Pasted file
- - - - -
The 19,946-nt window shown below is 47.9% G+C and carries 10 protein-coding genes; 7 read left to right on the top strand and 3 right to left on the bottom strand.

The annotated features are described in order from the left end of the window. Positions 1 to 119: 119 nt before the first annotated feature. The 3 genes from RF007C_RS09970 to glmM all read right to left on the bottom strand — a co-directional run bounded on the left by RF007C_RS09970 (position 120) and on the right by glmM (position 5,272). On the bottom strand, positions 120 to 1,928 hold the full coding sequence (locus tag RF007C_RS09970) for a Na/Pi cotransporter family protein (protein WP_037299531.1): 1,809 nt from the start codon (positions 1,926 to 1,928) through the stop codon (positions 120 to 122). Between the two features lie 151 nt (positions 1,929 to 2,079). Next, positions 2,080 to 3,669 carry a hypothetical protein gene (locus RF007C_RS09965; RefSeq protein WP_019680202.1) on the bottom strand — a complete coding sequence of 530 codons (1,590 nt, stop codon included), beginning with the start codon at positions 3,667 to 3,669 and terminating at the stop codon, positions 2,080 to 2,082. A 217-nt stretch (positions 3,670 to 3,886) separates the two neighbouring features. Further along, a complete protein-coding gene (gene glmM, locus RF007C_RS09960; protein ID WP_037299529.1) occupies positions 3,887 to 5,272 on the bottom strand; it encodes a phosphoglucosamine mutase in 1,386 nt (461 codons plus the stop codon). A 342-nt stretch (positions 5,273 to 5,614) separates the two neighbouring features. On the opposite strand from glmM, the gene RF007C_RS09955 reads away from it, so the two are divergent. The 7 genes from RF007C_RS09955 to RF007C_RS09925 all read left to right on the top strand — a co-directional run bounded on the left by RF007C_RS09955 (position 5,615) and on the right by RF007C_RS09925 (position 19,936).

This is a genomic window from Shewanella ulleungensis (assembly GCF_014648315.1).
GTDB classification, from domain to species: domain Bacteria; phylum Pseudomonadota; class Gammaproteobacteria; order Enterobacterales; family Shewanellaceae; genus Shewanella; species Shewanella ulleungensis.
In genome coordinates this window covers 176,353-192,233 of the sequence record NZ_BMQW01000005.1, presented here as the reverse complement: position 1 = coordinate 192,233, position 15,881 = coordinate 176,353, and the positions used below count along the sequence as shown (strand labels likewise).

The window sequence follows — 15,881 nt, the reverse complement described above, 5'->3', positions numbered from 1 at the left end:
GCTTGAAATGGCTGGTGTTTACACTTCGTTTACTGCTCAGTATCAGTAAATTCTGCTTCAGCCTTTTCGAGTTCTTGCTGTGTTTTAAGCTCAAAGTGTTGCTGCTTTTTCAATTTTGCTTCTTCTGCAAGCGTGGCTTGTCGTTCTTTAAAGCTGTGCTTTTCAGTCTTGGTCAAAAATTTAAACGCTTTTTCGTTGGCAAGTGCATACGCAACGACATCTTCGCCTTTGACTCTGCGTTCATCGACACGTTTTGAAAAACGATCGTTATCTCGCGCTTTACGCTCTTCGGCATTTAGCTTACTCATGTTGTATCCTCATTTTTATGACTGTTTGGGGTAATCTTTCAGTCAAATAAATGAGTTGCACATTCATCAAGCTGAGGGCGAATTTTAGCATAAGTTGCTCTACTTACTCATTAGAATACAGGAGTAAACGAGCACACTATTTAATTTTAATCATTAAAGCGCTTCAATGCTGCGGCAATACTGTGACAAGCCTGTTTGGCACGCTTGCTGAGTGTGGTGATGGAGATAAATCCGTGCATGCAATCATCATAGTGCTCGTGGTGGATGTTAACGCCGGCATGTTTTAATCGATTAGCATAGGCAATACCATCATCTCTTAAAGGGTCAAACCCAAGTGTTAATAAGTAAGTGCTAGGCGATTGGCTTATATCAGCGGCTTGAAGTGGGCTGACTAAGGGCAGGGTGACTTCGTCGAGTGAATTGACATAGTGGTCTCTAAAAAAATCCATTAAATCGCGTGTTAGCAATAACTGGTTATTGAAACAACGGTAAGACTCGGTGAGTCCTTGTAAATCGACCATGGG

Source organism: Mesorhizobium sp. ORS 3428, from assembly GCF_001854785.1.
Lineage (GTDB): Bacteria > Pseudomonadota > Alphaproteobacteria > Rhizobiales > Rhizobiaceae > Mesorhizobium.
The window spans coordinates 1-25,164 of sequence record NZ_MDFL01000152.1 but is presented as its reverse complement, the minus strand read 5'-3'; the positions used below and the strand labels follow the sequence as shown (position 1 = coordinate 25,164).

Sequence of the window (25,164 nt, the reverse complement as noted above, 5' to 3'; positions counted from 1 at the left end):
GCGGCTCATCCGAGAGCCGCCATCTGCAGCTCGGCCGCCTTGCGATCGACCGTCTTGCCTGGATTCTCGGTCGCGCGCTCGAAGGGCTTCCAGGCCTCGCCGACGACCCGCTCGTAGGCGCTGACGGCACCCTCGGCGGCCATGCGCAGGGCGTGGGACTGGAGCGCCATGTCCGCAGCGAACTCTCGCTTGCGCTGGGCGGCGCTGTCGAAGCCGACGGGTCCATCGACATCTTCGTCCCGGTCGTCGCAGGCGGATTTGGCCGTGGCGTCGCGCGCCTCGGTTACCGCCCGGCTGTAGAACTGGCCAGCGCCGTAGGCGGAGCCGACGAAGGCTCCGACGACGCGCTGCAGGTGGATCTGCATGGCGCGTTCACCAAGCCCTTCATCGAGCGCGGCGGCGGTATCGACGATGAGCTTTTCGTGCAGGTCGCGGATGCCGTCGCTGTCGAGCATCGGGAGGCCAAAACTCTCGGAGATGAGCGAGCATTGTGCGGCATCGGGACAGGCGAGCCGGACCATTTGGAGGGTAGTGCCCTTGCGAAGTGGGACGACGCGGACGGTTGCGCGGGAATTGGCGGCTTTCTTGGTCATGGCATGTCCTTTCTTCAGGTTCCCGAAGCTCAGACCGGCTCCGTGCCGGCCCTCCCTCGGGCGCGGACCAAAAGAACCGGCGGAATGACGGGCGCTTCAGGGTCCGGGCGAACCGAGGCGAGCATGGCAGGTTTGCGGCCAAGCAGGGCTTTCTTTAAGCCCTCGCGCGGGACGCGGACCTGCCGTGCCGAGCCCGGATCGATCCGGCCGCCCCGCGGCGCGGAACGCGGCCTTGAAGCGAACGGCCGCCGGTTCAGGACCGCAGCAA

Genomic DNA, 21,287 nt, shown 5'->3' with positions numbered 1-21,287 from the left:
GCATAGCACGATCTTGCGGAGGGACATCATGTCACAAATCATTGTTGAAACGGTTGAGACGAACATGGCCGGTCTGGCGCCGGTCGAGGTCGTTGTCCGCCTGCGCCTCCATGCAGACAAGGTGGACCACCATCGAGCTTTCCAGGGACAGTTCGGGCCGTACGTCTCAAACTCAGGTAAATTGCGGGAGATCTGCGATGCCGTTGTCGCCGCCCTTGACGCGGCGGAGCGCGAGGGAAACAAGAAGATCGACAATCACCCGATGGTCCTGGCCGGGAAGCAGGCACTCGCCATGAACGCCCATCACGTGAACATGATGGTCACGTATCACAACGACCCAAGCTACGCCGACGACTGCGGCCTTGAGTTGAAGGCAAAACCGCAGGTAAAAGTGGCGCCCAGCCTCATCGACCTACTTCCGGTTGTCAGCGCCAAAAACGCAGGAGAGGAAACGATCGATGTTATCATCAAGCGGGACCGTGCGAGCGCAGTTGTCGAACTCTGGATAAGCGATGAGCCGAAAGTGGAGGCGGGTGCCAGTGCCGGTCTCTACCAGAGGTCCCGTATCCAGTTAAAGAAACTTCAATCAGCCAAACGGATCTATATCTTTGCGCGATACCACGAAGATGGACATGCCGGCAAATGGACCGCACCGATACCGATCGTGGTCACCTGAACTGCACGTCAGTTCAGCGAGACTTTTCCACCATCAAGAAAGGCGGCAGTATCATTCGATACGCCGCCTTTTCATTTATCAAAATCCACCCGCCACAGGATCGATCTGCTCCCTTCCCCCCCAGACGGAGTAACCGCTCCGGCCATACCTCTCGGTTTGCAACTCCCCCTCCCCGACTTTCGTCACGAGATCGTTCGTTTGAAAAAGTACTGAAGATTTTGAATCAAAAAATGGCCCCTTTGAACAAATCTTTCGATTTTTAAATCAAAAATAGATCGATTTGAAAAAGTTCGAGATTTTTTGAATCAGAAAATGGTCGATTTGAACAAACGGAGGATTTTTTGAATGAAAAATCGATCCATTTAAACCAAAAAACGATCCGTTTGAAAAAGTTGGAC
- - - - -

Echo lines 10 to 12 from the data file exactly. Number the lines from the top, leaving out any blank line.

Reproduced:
The window spans coordinates 1-25,164 of sequence record NZ_MDFL01000152.1 but is presented as its reverse complement, the minus strand read 5'-3'; the positions used below and the strand labels follow the sequence as shown (position 1 = coordinate 25,164).

Sequence of the window (25,164 nt, the reverse complement as noted above, 5' to 3'; positions counted from 1 at the left end):
GCGGCTCATCCGAGAGCCGCCATCTGCAGCTCGGCCGCCTTGCGATCGACCGTCTTGCCTGGATTCTCGGTCGCGCGCTCGAAGGGCTTCCAGGCCTCGCCGACGACCCGCTCGTAGGCGCTGACGGCACCCTCGGCGGCCATGCGCAGGGCGTGGGACTGGAGCGCCATGTCCGCAGCGAACTCTCGCTTGCGCTGGGCGGCGCTGTCGAAGCCGACGGGTCCATCGACATCTTCGTCCCGGTCGTCGCAGGCGGATTTGGCCGTGGCGTCGCGCGCCTCGGTTACCGCCCGGCTGTAGAACTGGCCAGCGCCGTAGGCGGAGCCGACGAAGGCTCCGACGACGCGCTGCAGGTGGATCTGCATGGCGCGTTCACCAAGCCCTTCATCGAGCGCGGCGGCGGTATCGACGATGAGCTTTTCGTGCAGGTCGCGGATGCCGTCGCTGTCGAGCATCGGGAGGCCAAAACTCTCGGAGATGAGCGAGCATTGTGCGGCATCGGGACAGGCGAGCCGGACCATTTGGAGGGTAGTGCCCTTGCGAAGTGGGACGACGCGGACGGTTGCGCGGGAATTGGCGGCTTTCTTGGTCATGGCATGTCCTTTCTTCAGGTTCCCGAAGCTCAGACCGGCTCCGTGCCGGCCCTCCCTCGGGCGCGGACCAAAAGAACCGGCGGAATGACGGGCGCTTCAGGGTCCGGGCGAACCGAGGCGAGCATGGCAGGTTTGCGGCCAAGCAGGGCTTTCTTTAAGCCCTCGCGCGGGACGCGGACCTGCCGTGCCGAGCCCGGATCGATCCGGCCGCCCCGCGGCGCGGAACGCGGCCTTGAAGCGAACGGCCGCCGGTTCAGGACCGCAGCAA